Theodosius II, Byzantine Emperor
THEODOSIUS II, BYZANTINE EMPEROR
Reigned 408 to 450; b. 401. He succeeded his father arcadius while still a child (408), was inclined to intellectual pursuits rather than to politics or war and lived under the tutelage of regents and of strong personalities: the Praetorian Prefect Anthemius, his own sister the Empress pulcheria, and his minister Chrysaphius. In 421 he married Athenais Eudocia. The marriage of their daughter Licinia Eudoxia to her Western cousin valen tinian iii in 437 was an expression of the good relations between the two parts of the empire. Theodosius founded the University of Constantinople c. 425 and authorized
the Theodosian Code of 438, which codified Roman law from 312 to 437 and had particular importance in the West. He fortified Constantinople and defended the empire with partial success against the Huns and Germans.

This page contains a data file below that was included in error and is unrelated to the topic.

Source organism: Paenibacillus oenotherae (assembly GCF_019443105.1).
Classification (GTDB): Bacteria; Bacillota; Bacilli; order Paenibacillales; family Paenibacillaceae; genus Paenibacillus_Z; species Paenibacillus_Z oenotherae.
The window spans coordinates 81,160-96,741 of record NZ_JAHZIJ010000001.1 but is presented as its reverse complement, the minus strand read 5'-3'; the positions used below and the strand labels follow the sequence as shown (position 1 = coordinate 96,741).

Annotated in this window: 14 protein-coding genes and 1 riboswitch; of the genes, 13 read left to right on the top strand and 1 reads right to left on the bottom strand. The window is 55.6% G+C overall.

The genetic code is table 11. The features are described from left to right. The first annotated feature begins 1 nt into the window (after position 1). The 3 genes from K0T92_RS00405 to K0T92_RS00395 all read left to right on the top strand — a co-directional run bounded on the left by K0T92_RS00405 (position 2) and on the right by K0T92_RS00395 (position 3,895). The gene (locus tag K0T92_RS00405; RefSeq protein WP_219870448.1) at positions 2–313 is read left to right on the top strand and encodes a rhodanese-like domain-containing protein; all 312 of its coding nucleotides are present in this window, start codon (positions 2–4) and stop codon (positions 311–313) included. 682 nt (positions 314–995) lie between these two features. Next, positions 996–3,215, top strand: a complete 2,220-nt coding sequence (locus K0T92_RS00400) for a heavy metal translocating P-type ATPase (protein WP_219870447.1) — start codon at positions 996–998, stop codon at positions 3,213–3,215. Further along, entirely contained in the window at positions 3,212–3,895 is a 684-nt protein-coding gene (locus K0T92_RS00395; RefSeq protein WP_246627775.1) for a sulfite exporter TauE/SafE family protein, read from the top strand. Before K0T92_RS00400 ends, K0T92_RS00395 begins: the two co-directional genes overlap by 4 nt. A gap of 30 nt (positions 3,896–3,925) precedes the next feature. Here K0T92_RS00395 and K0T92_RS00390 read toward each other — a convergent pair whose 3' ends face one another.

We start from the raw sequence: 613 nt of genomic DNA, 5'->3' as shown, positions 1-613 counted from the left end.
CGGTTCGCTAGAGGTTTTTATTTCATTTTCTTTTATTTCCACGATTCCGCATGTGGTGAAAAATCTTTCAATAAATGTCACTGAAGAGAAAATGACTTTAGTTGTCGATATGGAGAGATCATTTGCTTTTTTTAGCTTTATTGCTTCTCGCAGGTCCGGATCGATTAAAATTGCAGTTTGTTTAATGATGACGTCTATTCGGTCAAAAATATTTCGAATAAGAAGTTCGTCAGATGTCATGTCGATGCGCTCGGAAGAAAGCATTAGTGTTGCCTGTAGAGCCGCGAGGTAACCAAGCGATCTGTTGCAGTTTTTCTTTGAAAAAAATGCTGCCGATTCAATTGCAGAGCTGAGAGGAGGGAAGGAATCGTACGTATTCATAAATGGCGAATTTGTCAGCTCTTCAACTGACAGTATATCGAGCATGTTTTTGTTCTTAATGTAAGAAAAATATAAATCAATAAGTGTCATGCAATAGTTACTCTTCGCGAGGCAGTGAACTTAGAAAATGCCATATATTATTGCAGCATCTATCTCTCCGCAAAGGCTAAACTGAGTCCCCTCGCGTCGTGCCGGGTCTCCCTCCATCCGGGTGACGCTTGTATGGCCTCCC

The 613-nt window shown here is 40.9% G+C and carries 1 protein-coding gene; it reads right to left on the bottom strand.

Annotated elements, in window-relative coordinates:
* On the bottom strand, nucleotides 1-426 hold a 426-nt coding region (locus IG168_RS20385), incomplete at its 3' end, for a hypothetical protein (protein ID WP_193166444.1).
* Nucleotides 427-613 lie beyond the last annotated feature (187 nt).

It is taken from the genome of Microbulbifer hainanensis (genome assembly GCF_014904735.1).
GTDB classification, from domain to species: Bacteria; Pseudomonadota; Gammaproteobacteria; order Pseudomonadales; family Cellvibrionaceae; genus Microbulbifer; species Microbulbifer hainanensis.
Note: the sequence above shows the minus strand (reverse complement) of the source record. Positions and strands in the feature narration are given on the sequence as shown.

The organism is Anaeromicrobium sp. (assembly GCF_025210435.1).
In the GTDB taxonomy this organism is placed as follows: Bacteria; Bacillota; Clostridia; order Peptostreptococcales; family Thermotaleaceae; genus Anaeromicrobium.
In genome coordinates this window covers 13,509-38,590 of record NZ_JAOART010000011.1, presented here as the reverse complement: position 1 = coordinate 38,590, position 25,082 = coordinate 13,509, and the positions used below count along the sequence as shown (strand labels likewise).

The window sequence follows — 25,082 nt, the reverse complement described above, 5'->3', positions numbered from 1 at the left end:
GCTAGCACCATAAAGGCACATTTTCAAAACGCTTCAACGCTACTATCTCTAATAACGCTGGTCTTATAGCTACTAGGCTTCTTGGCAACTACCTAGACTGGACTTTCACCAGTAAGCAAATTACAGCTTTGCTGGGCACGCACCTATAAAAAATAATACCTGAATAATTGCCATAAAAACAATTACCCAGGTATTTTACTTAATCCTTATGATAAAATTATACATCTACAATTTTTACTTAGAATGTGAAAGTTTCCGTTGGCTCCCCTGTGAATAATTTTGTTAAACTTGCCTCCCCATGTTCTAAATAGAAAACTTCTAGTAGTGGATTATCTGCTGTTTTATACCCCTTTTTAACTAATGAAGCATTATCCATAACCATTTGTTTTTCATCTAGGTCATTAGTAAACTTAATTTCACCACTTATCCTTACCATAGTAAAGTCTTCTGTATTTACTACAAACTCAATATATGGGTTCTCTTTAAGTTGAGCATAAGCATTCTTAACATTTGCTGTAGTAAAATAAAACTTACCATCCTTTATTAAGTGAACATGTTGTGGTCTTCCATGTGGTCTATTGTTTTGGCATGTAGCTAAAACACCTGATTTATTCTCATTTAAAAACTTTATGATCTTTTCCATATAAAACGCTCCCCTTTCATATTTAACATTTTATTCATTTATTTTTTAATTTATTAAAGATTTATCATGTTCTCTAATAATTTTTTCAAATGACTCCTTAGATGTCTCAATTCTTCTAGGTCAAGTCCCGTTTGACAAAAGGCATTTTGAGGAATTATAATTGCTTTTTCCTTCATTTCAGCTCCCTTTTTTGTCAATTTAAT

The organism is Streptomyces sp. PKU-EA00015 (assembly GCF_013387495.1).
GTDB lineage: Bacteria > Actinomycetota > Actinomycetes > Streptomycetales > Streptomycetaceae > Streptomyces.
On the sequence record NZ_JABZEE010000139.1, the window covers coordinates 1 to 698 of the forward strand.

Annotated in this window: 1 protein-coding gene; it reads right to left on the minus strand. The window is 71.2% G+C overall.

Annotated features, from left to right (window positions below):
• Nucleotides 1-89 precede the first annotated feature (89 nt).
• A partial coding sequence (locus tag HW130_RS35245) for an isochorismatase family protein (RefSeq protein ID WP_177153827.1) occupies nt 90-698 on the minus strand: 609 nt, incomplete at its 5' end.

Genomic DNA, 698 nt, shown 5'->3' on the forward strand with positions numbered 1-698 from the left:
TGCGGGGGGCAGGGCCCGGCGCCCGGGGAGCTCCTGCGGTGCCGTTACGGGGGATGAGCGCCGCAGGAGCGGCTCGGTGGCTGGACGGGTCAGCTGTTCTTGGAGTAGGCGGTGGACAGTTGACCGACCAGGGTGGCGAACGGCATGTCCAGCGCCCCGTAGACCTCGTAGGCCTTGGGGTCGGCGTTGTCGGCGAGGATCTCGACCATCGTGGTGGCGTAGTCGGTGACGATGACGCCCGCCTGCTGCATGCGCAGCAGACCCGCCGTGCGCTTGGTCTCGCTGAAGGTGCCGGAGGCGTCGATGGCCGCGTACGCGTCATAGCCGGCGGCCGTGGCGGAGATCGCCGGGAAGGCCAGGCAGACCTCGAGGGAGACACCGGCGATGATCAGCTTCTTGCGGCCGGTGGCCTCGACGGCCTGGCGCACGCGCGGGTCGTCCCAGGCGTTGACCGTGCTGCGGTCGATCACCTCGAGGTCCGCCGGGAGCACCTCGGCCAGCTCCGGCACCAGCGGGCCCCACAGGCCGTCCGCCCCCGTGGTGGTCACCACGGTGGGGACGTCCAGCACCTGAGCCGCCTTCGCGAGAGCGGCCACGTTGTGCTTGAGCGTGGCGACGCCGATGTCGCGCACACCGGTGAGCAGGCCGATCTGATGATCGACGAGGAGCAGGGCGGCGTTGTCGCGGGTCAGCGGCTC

Theodosius played an important role in the religious controversies concerned with nestorianism and mo nophysitism. In 431, he summoned the Council of ephe sus, which condemned Nestorianism, supported its decisions with imperial decrees in 435 and in 448, and facilitated the reconciliation between cyril of alexan dria and john of antioch in 433. Theodosius favored the Archimandrite eutyches against Flavian, the Archbishop of Constantinople and in 449 convoked a council at Ephesus over which dioscorus of alexandria presided, upholding its judgment despite the protests of Pope leo i, who called it a "Robber Synod" (Latrocinium). The death of Theodosius brought his sister Pulcheria and her husband Marcian to the imperial throne and cleared the way for the condemnation of Monophysitism at the Council of Chalcedon.
Bibliography: e. stein, Histoire du Bas-Empire, tr. j. r. pa lanque, 2 v. in 3 (Paris 1949–59). r. v. sellers, The Council of Chalcedon (London 1953). Codex Theodosianus, The Theodosian Code and Novels, ed. and tr. c. pharr et al. (Princeton 1952).
[r. h. schmandt]